Over the last 40 years, there have been some outstanding matches in the All-Ireland club championship but this game reached such a level that it has legitimate claims to be considered as possibly the greatest club match of all time.
Blackrock and Rathnure in 1972, Athenry versus Birr in 2000, Toomevara and Ballyhale Shamrocks in 2007 were all classics in their own right but this game probably exceeded those epics.
The match contained the ultimate mix of gun-slinging drama and it was almost fitting that it should be decided with the second-last attack in extra-time.
The quality was absolutely brilliant but the drama was even more spellbinding. The game looked up for Clarinbridge when they trailed by two points deep into injury time of extra-time when the outstanding Alan Kerins got off a shot at the target. The ball wasn't travelling at bullet-speed but it was deflected by the unfortunate De La Salle full-back Ian Flynn into the path of Eanna Murphy, who flicked it to the net from close range.
It was desperately tough on De La Salle who led by three points in injury time of normal time only for the Galway champions to dramatically steal ahead. Mark Kerins buried a close-in free before Alan Kerins landed an excellent score from out the field. However, Brian Phelan -- just as he had done two years earlier when he landed a late sideline cut against Cushendall -- held his nerve to score a free from 80 metres to take the match to extra-time.
Lee Hayes and John Mullane edged De La Salle ahead by two with the endline in sight in extra-time but this Clarinbridge side have shown admirable resolve all year. They should have been out of the Galway championship against Beagh last July, while they trailed Loughrea by three points with two minutes remaining in the Galway county final replay. Once again, they got their reward for their patience, spirit and immense strength of character.
Their play was so classy and intelligent that it was one of the most complete performances ever produced by a Galway team. The overall quality and standard of both teams though, was excellent; 53 scores in 83 minutes, 38 from play, most of which were of the highest class. Overall, 19 different players scored from play and in the first half of normal time, 17 of the 19 shots at the target were nailed.
The sides were level on 10 occasions, while the quality was also reflected by the free count, with just 23 frees overall. The referee James McGrath consistently let the play flow and the players obliged in return with a pure shootout.
Even the final game-breaking play had a story. Alan Kerins admitted afterwards that he'd had it in his head all week that if Clarinbridge needed a goal late on, he'd try and put a dip on the ball. That sufficient spin on the sliothar with his final stroke may well have been the reason his shot ricocheted off Flynn's hurley. That's how tight the margins were in this game.
The only time there was any real daylight between the teams was in the opening period when De La Salle opened up with a blitzkrieg and led by 0-4 to 0-0 after just seven minutes. Clarinbridge failed to get a single ball into their full-forward line in the opening 11 minutes but once they settled down, they began to take on De La Salle with their pace. They exploded into the game, rattling over six successive points in eight minutes.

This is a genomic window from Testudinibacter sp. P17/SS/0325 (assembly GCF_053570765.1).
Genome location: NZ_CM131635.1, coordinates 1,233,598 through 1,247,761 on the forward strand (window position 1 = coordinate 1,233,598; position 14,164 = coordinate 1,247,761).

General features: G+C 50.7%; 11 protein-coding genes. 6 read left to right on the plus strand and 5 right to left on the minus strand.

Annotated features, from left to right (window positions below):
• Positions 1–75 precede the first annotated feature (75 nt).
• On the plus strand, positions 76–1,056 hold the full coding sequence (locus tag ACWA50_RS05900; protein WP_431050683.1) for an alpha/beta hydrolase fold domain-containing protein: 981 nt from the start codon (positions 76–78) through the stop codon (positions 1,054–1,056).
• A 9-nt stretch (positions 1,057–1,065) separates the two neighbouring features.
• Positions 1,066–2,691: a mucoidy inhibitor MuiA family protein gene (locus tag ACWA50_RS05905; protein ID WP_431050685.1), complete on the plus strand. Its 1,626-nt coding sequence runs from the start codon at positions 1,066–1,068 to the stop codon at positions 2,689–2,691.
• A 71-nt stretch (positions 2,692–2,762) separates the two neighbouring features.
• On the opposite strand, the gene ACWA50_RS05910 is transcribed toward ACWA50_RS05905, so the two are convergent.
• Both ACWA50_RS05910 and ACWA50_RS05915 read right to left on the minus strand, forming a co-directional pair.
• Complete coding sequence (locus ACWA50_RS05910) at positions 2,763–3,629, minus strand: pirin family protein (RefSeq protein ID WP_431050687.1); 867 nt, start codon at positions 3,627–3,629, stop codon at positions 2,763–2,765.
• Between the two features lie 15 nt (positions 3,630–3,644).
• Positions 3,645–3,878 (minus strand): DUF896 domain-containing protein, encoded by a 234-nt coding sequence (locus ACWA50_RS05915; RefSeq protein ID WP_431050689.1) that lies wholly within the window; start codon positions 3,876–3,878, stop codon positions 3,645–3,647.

De La Salle had forged back in front by the 23rd minute after a fine score by the excellent Kevin Moran. After John Mullane made his eighth play of the game, landing his third point from play, Clarinbridge shifted Jamie Cannon back from the wing into full-back to try and limit his influence. Clarinbridge were alternating a sweeper at times but David Forde and Micheal Donoghue had gradually got on top in the half-back line and Clarinbridge finished the half with four successive points to lead 0-11 to 0-8 at the break.
Although Clarinbridge moved Alan Kerins out to the middle third for the second half -- and his immense influence grew as the game went on -- De La Salle took over in the third quarter. They won seven Clarinbridge puck-outs in that time and they rattled over five successive points to edge ahead by 0-15 to 0-14.
De La Salle had stretched that lead to three with time up when the outstanding Eoin Forde, who hit five points from play, was dragged back by Ian Flynn and Mark Kerins stepped up and buried the 20-metre free. Kerins repeated the feat from a penalty two minutes into extra-time but the impressive Eoin Madigan had the ball in the net at the other end just 20 seconds later.
De La Salle looked to have done enough in the second half of extra-time until Murphy provided the most dramatic ending imaginable to possibly the greatest club game. You couldn't have made it up. What a match.
Scorers -- Clarinbridge: M Kerins 2-5 (1-4fs, 1-0 pen), A Kerins 0-6, E Forde 0-5, E Murphy 1-0, P Coen 0-2, S Forde, S Burke, B Daly, D Forde 0-1 each. De La Salle: J Mullane 0-11 (6fs), E Madigan 1-3, B Phelan (2fs, 1 '65), J Dillon 0-3 each, D Twomey, J Keane 0-2 each, P Nevin, K Moran, L Hayes 0-1 each.
Clarinbridge -- L Donoghue; C Forde, B Burke, P Callanan; J Cannon, D Forde, M Donoghue; B Daly, E Murphy; S Burke, M Kerins, S Forde; E Forde, A Kerins, P Coen. Sub: A Armstrong for S Forde (58).
De La Salle -- S Brenner; D Russell, I Flynn, M Doherty; C Watt, K Moran, S Daniels; B Phelan, D Twomey, P Nevin, D Greene, J Mullane; J Dillon, E Barrett, J Keane. Subs: E Madigan for Watt (35), L Hayes for Twomey (70), Twomey for Dillon (78).
Ref -- J McGrath (Westmeath).